by Ryan Smillie
My parents have a ghost in their house. Sue, the ghost, is more Casper than Beetlejuice - books fall down and picture frames get rearranged, but no one has ever been possessed at a dinner party (at least, not yet). Years after my parents started to notice these occurrences, a psychic clued them in to the whole story. Sue was a girl who lived nearby and died as a teenager. She still wanted to be part of a family, somehow settled on ours and has been in my parents’ house ever since.
David Lowery’s A Ghost Story follows a ghost like Sue. Casey Affleck’s bedsheet-clad C returns to the home he shared with M (Rooney Mara) before his untimely death, sometimes haunting its inhabitants, but mostly lurking in the background, watching their lives unfold. Despite its spectral title, this is no supernatural horror movie. Instead, with the classic last-minute, low-effort Halloween costume taking the place of the usual CGI monstrosity, Lowery uses this ghost story to explore grief, memory and legacy.
Tight, intimate shots of C and M’s life together almost immediately give way to a slow, distant pan to C’s lifeless body in a wrecked car. M then identifies C at the hospital and exits, leaving us focused on C’s sheet-covered body - an extended static shot until, beneath his sheet, C suddenly sits up. C returns to his now-former home and mostly lurks in the corners and edges of the frame as time passes and M comes to terms with her loss, being consoled by friends, eating an entire pie (Mara's first!), and eventually, kissing another man.
It's this last development that inspires C to go from incorporeal observer to malevolent spirit, flickering lights and throwing books, finally acting like the standard conception of a movie ghost. After this display, M decides to move out, but not before pushing a note into a wall in the house, a childhood habit she had described to C earlier in the film.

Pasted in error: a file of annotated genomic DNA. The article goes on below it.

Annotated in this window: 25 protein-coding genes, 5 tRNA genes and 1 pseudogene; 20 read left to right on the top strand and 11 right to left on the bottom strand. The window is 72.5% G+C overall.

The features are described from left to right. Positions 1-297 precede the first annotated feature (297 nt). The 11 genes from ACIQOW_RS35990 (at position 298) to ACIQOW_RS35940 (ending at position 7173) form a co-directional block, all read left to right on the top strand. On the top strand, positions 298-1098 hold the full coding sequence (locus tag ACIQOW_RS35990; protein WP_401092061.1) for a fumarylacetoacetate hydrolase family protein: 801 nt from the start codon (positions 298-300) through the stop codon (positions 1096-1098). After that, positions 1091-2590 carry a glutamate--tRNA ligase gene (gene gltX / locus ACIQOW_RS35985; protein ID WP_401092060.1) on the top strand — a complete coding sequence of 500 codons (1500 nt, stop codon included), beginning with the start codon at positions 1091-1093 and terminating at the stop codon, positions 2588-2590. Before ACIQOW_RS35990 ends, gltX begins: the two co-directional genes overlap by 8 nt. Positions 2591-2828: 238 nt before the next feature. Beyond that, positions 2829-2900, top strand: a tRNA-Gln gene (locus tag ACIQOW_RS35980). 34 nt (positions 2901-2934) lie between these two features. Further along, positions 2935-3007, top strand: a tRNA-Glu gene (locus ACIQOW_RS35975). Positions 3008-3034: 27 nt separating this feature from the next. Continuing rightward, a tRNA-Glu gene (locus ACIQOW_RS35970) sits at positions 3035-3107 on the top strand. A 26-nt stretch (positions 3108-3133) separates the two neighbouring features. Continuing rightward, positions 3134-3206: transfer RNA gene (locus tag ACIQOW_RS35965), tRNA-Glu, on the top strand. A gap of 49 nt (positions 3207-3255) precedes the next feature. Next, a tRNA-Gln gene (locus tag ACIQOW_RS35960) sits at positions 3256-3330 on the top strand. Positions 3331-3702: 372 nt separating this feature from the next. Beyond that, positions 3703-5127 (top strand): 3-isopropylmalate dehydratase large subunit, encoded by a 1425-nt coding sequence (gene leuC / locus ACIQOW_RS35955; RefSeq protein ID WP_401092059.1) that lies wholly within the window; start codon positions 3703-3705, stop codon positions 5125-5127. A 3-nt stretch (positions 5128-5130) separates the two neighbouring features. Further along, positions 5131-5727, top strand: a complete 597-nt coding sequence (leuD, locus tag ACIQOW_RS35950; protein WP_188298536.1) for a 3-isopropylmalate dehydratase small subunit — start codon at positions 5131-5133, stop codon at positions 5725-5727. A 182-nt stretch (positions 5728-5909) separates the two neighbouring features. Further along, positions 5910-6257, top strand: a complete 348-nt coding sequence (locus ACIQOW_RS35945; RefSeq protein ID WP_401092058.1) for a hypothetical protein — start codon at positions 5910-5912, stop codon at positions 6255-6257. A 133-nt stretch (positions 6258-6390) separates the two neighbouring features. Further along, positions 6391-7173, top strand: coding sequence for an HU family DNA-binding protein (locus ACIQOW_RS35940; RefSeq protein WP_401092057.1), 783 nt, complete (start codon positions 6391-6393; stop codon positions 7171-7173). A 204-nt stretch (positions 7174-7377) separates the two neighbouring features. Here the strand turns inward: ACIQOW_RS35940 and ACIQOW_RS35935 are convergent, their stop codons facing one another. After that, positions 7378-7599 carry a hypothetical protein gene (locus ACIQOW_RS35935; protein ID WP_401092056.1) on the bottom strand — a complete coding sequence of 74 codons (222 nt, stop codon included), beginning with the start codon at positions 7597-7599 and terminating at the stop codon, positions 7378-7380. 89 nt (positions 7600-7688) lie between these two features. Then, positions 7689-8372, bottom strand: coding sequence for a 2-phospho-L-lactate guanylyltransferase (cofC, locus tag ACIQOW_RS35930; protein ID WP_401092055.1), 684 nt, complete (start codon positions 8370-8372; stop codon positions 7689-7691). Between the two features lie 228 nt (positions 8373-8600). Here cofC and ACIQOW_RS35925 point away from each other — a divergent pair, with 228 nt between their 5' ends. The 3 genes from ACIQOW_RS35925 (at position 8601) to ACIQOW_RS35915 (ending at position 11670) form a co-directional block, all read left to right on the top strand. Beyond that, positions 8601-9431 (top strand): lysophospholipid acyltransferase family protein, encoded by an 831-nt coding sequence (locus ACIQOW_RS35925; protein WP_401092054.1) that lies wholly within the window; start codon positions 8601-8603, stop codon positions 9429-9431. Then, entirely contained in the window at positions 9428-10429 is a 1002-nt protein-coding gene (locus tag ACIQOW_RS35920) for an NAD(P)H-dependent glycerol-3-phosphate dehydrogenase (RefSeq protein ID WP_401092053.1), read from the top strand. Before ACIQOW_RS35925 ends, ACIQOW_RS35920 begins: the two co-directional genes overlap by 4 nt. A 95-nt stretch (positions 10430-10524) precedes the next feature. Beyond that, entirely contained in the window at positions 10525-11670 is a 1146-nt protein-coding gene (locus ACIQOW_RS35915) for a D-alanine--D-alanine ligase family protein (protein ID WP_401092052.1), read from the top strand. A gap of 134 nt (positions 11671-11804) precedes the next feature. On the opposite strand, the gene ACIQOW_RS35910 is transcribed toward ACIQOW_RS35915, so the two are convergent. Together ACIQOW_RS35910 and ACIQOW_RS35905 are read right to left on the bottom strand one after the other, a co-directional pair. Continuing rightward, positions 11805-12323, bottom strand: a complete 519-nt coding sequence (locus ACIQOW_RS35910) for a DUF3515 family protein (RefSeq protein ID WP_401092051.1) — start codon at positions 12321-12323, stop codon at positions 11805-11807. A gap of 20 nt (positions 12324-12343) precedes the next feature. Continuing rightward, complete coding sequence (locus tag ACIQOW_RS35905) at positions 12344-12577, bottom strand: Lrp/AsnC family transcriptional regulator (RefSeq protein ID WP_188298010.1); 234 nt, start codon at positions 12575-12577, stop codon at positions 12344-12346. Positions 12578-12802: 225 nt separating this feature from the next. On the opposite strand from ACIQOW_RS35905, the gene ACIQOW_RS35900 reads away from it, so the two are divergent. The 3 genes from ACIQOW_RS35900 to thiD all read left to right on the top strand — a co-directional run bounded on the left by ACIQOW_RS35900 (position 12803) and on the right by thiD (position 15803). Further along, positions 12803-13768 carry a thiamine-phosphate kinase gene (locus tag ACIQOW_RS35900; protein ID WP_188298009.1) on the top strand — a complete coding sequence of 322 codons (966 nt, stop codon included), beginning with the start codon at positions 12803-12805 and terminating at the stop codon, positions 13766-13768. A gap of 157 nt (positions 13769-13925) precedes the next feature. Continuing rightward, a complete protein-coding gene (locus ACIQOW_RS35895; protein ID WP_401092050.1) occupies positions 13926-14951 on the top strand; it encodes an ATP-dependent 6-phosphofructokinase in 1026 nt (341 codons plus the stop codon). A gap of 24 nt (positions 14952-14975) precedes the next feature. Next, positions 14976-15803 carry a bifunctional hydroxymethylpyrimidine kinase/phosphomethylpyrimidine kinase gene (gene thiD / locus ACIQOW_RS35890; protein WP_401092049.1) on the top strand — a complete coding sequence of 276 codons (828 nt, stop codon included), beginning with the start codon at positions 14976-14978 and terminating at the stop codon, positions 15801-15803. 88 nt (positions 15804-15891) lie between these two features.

As C desperately tries to pry the note from the wall, time flies around him and a new family moves into the house. Visibly unsettled by C's unseen presence, the family attempts to settle in, but when C ratchets up his haunting, smashing plates in the kitchen, the family packs up and leaves, and C resumes his attempts to retrieve the hidden note. Time passes slowly, quickly, and even circularly, as C continues his efforts through a house party, a futuristic office building, a trip back to the pioneers who first built the house, and eventually even looping back to C and M moving in.
C watches his married life, eventually catching up to the start of the movie, and in the process, revealing some light haunting that had startled C and M earlier in the film to be his doing. The events play out as they did before – C dies and eventually M moves out. This time, however, C is able to pull M’s note out of the wall, he reads it, and then he disappears from under his sheet, ending this ghost story.
With his constant presence in the frame and sporadic eerie outbursts, C functions as a sort of avatar of memory and grief, lingering in the background until suddenly asserting his presence. Though the titular ghost, C is far from the only ghostly presence in the movie. From across the window, C meets another ghost, also in a bedsheet. Instead of looking for a note, this ghost is waiting for somebody, though she is not sure who it is. When she realizes that this person isn’t coming, she disappears from under her sheet – perhaps representing the final gasps of a memory?
Even before we see a single ghost, Mara’s M walks through the house wrapped in a bedsheet while the living C investigates strange noises they don’t know are coming from C’s ghost. This shot of M standing quietly, waiting while her husband figures out what is going on is echoed in the many shots of C lurking in the side of the frame (square and vignetted, to suggest an old photo) while anything else is going on. The repeated use of images like these suggest something that traverses the divide between life and death – the memories created by these people and that live on in their homes and their minds.
Though the film avoids much in the way of a pat resolution, the central idea of the film is summed up by a sententious but all-too-familiar party guest midway through the movie – “We build our legacy piece by piece and maybe the whole world will remember you or maybe just a couple of people, but you do what you can to make sure you're still around after you're gone.” My family has varied opinions about how likely it is that Sue the ghost is actually real. Maybe she is just like C, trying to make sure she is not forgotten, or maybe it’s all in our heads. Either way, she (or whatever “she” is) has become a detail in one of many family memories, and these memories are our ghosts, bedsheet or no bedsheet. And who knows – maybe one day they’ll find another family to haunt.